Did they get it?  Probably not, and that is why Jesus began to tell the parable about the fig tree within the vineyard.  In this story, Jesus was making the analogy that the city of Jerusalem was like the fig tree… fruitless and close to being “chopped down” so that something else… something that would bear fruit could be planted.  After the parable, do you think they said, “Ah… yes I see, I am the fig tree!  I better confess my sin and then turn to God’s mercy.  Let me confess my sinfulness and seek His forgiving love!”  No, they did not!  In fact the proof that they did not or would not understand lies in the truth that they crucified their savior, Jesus Christ, the Son of God!  And because of this, they have been chopped down, and a new tree, one that will bear fruit has been planted in its place… that new tree is of course the Church.  It is you and me!

So now, these words of Jesus are being spoken to us.  Are you different than the Jewish nation?  Will you listen?  Will you repent and bear fruit?  That is the question God wants you to concentrate on this morning and each morning that he allows you to live.  He wants you to know that through Jesus Christ, He has given you His grace, His undeserved kindness.  And because of Jesus, God is continually caring for you just as He did in the parable of the fig tree.  He is tilling the soil of your heart and applying good fertilizer through His Word and Sacraments.  Do you recognize that you have been placed in the most favored position… you have been adopted as sons and daughters of the most high God!  Will you be fruitful or will you prevent His grace from changing you?  Will you bring to nothing, everything that Jesus has provided for you?  Will you turn your back on His passion for you… on His suffering and death for you?!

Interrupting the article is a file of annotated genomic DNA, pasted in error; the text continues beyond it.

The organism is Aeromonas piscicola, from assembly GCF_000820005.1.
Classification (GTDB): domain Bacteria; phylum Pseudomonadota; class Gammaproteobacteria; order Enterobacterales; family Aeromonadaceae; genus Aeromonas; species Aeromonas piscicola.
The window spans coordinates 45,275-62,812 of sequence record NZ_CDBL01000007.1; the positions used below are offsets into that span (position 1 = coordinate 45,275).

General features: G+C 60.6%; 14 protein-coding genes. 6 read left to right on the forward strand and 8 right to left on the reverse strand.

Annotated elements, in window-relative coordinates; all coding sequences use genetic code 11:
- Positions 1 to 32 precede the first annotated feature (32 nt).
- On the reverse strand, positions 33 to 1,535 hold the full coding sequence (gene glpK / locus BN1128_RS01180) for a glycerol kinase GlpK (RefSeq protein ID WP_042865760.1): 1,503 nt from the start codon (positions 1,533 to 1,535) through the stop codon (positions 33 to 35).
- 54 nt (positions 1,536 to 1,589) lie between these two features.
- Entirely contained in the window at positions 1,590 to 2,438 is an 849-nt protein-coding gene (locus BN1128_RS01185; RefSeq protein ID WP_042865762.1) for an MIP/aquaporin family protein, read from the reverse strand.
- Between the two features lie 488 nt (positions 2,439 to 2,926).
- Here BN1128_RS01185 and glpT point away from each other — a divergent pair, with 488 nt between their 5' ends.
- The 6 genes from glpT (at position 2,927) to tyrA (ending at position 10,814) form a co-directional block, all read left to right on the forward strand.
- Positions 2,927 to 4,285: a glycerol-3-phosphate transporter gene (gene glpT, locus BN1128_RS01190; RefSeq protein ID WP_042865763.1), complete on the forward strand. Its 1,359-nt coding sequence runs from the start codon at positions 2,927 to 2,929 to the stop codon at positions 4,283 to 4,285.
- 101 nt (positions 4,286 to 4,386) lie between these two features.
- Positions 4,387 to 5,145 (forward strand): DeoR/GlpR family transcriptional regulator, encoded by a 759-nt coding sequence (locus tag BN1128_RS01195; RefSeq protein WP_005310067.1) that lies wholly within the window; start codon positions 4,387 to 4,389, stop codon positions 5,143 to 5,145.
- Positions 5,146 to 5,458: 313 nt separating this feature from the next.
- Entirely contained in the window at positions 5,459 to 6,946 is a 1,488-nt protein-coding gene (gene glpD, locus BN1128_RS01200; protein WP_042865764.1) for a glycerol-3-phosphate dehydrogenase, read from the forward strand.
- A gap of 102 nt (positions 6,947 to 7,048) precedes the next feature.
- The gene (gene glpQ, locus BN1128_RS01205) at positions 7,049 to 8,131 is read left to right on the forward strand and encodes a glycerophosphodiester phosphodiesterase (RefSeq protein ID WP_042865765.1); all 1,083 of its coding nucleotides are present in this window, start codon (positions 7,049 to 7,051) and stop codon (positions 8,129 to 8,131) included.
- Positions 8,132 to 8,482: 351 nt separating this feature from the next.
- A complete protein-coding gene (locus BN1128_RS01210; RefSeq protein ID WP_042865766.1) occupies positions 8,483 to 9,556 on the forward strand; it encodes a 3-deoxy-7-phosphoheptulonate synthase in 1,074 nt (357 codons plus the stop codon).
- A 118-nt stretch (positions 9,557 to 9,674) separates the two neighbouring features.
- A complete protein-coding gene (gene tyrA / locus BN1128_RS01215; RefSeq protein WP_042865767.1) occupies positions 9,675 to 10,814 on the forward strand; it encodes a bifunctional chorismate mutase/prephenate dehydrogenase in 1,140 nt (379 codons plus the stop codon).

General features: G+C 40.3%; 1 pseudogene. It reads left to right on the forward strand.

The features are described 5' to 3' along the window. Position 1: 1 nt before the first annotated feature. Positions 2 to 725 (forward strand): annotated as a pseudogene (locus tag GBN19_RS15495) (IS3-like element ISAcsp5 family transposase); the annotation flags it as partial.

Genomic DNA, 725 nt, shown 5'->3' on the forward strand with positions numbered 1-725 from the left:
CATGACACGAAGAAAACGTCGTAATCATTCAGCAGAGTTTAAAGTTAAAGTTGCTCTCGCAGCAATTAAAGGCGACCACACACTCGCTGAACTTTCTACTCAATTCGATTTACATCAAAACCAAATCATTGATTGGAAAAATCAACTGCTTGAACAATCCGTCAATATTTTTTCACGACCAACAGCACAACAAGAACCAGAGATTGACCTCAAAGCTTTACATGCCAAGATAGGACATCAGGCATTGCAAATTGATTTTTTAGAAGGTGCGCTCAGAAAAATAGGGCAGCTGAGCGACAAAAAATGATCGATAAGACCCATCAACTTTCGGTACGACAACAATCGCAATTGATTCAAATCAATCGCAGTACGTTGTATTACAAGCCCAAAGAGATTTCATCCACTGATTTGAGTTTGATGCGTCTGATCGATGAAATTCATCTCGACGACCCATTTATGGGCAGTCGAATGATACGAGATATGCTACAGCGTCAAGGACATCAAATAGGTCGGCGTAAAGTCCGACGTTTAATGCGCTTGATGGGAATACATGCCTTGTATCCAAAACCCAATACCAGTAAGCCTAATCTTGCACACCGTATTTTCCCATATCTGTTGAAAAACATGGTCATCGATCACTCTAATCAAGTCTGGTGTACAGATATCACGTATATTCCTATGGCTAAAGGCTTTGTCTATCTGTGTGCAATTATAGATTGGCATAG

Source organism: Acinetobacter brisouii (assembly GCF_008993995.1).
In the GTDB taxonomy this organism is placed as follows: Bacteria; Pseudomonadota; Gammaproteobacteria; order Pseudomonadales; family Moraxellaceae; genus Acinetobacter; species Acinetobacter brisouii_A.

Can you really do that?  Yes, He will allow you to reject His gift of love, but by doing that, you are sealing your own doom!  Will you really do that or will you repent?

In this world, even in the life of Christians, we are surrounded by countless sins, sins that God expects us to acknowledge and deplore with true and sincere repentance.  

He wants us to hear His cry within the gospel, “Repent and trust in Christ alone!”  He delivers these Words of both His Law and His Gospel to us so that we will be delivered from eternal destruction. 

This isn’t a new message, in fact it was the first sermon preached in paradise, when God cursed Adam and Eve after their fall from grace.  But after their fall, He immediately gave them complete forgiveness of their sin, and the promise of a future Savior, the son of Adam who is also the very Son of God!